Comments on Charlottesville and beyond…
The past few days have brought, yet again, disturbing images of hatred, violence, destruction and death as our country appears to fall even more divided along racial lines. There is a culture of rage fueling the dark souls who are all too willing to unleash the chaos within on any fellow human being different from themselves.
We can look at these “groups” and dissect their “missions” under a microscope, but it seems as if racism is this magnetic particle which draws the extremists together and incites violence. Extremists (anyone who advocates extreme views or actions) are excellent recruiters…disenfranchised? We’ve got the answer, belong to us. We will nurture your hate. We will feed your frenzy. We will activate your aggression. We will help you hate.
Last night, I watched a video of a confederate statue being torn down by a mob. It brought to mind the day I watched the statue of Saddam Hussein toppled. Perhaps, at that moment, there was elation in the victory, but it doesn’t change a thing. The dead are still dead. The war rages on.
Slavery still happened.
Racism still exists.
Erasing history is an exercise in ignorance.
I feel as though I need to give some reference to the fact that I am the matriarch of a transracial family. Our experiences would require another post or two but please know, I write from a place of knowing. Initially, I would have been on the burn-it-all side of the argument, but is that just me wanting to be a “good” white woman? Wanting to stomp out racism is a good thing, I just don’t believe this will help.
I would love to eradicate what happened, but I can’t. I can’t give my children the richness of their heritage without teaching them what their ancestors faced in this country. I also can not understand my black brothers and sisters without visiting not only history, but the present, through their experiences. We need to ask ourselves:
- Does removing the Confederate flag or statues make a difference?
- Does it make us a less-racist society or does it whitewash our evils?
- Is it an act of political correctness or true repentance?
- Does removing the past protect our future?
- Does it change the heart of a man?
The sad truth is, nothing about banning the Confederate flag or tearing down statues makes the United States of America any more united.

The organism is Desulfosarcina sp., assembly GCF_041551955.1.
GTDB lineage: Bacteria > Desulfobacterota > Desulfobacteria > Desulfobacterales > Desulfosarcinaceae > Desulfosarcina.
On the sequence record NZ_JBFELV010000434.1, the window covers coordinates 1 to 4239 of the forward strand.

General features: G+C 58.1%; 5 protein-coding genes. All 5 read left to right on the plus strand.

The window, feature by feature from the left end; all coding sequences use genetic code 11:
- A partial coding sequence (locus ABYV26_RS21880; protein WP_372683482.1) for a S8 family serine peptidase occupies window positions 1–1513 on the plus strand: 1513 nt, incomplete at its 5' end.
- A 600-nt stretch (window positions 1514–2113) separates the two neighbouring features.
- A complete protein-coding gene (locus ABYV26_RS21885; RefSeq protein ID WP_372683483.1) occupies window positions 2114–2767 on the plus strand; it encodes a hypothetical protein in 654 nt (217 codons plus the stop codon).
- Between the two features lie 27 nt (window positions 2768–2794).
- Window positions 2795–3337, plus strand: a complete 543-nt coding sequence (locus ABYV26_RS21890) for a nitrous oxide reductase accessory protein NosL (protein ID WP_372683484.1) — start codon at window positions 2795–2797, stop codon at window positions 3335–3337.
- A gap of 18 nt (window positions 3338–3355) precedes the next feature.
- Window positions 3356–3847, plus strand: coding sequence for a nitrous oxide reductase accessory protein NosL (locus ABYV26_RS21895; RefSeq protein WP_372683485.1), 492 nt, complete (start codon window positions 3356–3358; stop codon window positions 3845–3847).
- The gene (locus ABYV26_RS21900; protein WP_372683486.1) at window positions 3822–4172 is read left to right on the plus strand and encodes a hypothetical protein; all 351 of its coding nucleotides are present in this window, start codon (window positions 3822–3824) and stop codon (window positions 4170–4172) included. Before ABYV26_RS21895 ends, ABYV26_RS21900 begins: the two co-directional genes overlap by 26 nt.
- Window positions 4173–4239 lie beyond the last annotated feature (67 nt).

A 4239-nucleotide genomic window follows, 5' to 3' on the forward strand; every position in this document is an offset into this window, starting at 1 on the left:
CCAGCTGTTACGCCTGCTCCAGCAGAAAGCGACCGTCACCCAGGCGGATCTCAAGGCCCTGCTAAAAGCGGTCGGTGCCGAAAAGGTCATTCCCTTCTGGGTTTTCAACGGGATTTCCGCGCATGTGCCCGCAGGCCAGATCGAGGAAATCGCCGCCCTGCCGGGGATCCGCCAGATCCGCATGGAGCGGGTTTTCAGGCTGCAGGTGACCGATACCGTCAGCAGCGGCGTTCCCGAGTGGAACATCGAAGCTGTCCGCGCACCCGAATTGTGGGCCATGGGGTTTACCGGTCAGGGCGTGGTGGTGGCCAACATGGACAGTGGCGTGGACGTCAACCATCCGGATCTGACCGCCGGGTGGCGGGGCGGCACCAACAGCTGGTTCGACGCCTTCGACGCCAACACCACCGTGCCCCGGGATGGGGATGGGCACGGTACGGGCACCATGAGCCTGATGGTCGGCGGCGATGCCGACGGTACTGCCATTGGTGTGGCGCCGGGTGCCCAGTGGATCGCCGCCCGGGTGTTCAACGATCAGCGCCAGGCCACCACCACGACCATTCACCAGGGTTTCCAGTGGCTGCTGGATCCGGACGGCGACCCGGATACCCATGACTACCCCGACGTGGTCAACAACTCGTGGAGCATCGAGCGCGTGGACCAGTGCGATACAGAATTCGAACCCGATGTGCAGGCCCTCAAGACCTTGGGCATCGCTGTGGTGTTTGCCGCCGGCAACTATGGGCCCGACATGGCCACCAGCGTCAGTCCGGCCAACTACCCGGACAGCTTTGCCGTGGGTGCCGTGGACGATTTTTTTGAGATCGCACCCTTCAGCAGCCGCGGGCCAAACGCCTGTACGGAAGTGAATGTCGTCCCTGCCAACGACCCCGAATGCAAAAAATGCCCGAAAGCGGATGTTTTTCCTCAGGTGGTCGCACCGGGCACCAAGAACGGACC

Erasing history is an exercise in futility.
As a heartbroken and burdened Christ-follower, I’m instructed to bring it all into the light of the gospel. Jesus. Our perfect and innocent God, executed on a symbol of shame. A cross where criminals met their end. A cross designed to prolong suffering and death. And yet, we hold on to that symbol of shame over 2,000 years later. Why? Because HIS story is our story.
So it is with confederate symbols. For my daughter, that history is her story. The good, the bad, and the ugly.
If you would have told the disciples that future Christ-followers would be hanging crosses on their necks and walls, tattooing them on their bodies and placing them on their alters, they would have never believed it. Yet, here we are.
Erasing history in an exercise in dishonor
What are we to do?
Whether you live in Charlottesville or a place far from it, you are responsible. Responsible for starting hard conversations. Responsible for building bridges with those different from you. Responsible for speaking out whenever you hear or see injustice. Responsible for educating yourself. Responsible for uncovering personal biases. Responsible for tearing down our own symbols of racism.
In 100 years:
- What symbols will we have erected or made holy that future generations will be at war over?
- What are we elevating now that will serve to divide or disgrace those who come behind?
- Which of our words will reverberate in the minds of our children?
A love-laced legacy is lasting.
If I speak in the tongues of men and of angels, but have not love, I am a noisy gong or a clanging cymbal. And if I have prophetic powers, and understand all mysteries and all knowledge, and if I have all faith, so as to remove mountains, but have not love, I am nothing. If I give away all I have, and if I deliver up :1-3 ESV